Andrea’s film review – Death on the Nile

Death on the Nile ⭐️⭐️⭐️ Review by Andrea Carnevali

While on vacation on the Nile, Agatha Christie’s famous detective Hercule Poirot must investigate the murder of a young heiress. Available to watch in cinemas now.

This is Branagh’s second attempt to adapt an Agatha Christie novel. The first time the result was stylish, star-studded, but ultimately lifeless and really rather pointless remake of the classic Murder on the Orient Express. The huge disappointment I felt watching that film, set the bar for Death on the Nile rather low and probably helped making it a little bit more digestible for me.

Over all it’s an old-fashioned film, both in its construction and its pacing, a bit ploddy and packed with rather dubious computer-generated imagery (mainly to reproduce its Egyptian settings).

The script is very much focused on following the original material pretty closely, despite some minor tweaks to here and there, mainly to do with some characters: different nationalities and skin colours for a start, whilst some have been completely cut out (possibly to allow more screen time to the main stars) and others have been swapped about.

For example, a novelist has now become a Blues singer, which allows the film to give us a couple of musical numbers.

None of the above changes the fact that most of these are clearly the stock characters who we’ve seen hundreds of times before. Branagh’s desperate attempts to make it feel more “modern” and “inclusive” by including for example a quick reference to lesbian love (so fleeting that it actually feels rather pointless), do little to elevate the source material beyond the actual whodunit mystery.

To me the stiffness and two-dimensionality of these characters does expose how dated the main source material is for today’s standards. Agatha Christie was a real pioneer in her days, over a hundred year ago. But her thrilling stories and mysteries have been copied over so many times by now, that sadly they seem to have lost some of that sparkle, that originality and the shock value they used to have.

In fact I’d go even further and suggest that if you’ve seen enough of these crime stories, it might be even easy to work out who the murderer is, even if you haven’t read the book or seen the previous film.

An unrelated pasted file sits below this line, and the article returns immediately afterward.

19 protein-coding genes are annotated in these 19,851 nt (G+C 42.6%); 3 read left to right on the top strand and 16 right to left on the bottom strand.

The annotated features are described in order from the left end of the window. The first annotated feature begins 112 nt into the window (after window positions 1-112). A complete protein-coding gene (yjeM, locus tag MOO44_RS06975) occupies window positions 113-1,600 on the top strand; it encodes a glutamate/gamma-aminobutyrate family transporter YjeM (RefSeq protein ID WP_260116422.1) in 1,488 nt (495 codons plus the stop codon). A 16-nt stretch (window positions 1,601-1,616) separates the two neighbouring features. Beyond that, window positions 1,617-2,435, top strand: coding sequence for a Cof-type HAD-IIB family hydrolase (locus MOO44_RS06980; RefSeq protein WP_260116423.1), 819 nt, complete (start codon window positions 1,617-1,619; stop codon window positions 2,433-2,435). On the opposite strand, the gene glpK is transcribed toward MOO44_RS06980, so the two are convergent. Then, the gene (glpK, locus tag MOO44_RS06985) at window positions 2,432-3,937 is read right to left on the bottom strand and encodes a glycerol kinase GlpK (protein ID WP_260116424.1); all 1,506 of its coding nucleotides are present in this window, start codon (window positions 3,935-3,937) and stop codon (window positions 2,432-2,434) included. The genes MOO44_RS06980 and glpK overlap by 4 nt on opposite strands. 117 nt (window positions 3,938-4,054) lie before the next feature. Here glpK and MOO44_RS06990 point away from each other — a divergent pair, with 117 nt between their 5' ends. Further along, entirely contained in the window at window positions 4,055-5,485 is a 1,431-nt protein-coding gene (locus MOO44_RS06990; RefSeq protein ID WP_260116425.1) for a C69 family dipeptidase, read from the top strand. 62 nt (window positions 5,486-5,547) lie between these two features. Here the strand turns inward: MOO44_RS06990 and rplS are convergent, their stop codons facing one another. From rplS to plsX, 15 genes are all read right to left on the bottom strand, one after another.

It’s difficult these days to watch Death on the Nile without thinking of the Christie-inspired Knives Out by director Rian Johnson, which with its clever writing, quirky performances, and sharp humour re-wrote the whole rulebook of the game and set new levels for the genre.

Branagh adds few surprises here and there. For example, without giving much away, there’s even an extra murder added to the mix, but the biggest and possibly most intriguing (and controversial!) change has to do with attempt to give Poirot a backstory and a girlfriend, hence a whole extra new layer of emotions to a character who up to now was rather devoid of any characteristics beyond his intelligence and great sense of observation.

One may argue why add all this, if it was never there in the book and nobody even asked for it? But whilst I’m sure this move will have some of Christie’s fans screaming “heresy!”, I actually thought it was an interesting direction, especially in a story where the murder is all about “passion” and “love”.

Alas Branagh, however much he is inhabiting his character quite comfortably by now, cannot quite integrate this backstory into the main murder mystery itself.

In the end he doesn’t really do much with any of this, aside from explaining the origin of the signature moustache, which incidentally in this film has been subtlety tweaked a bit, making it slightly smaller and less ugly to look at.

One can only hope that by the third time (will it be Evil under the sun? The bets are on) Branagh would have learnt all the lessons from his previous failings and will eventually be able to offer a great film. But for the time being this is just about “fine”.

Andrea Carnevali is a Bafta winning film maker who lives in Chiswick.

Death on the Nile is available to watch in cinemas, including Chiswick Cinema, now

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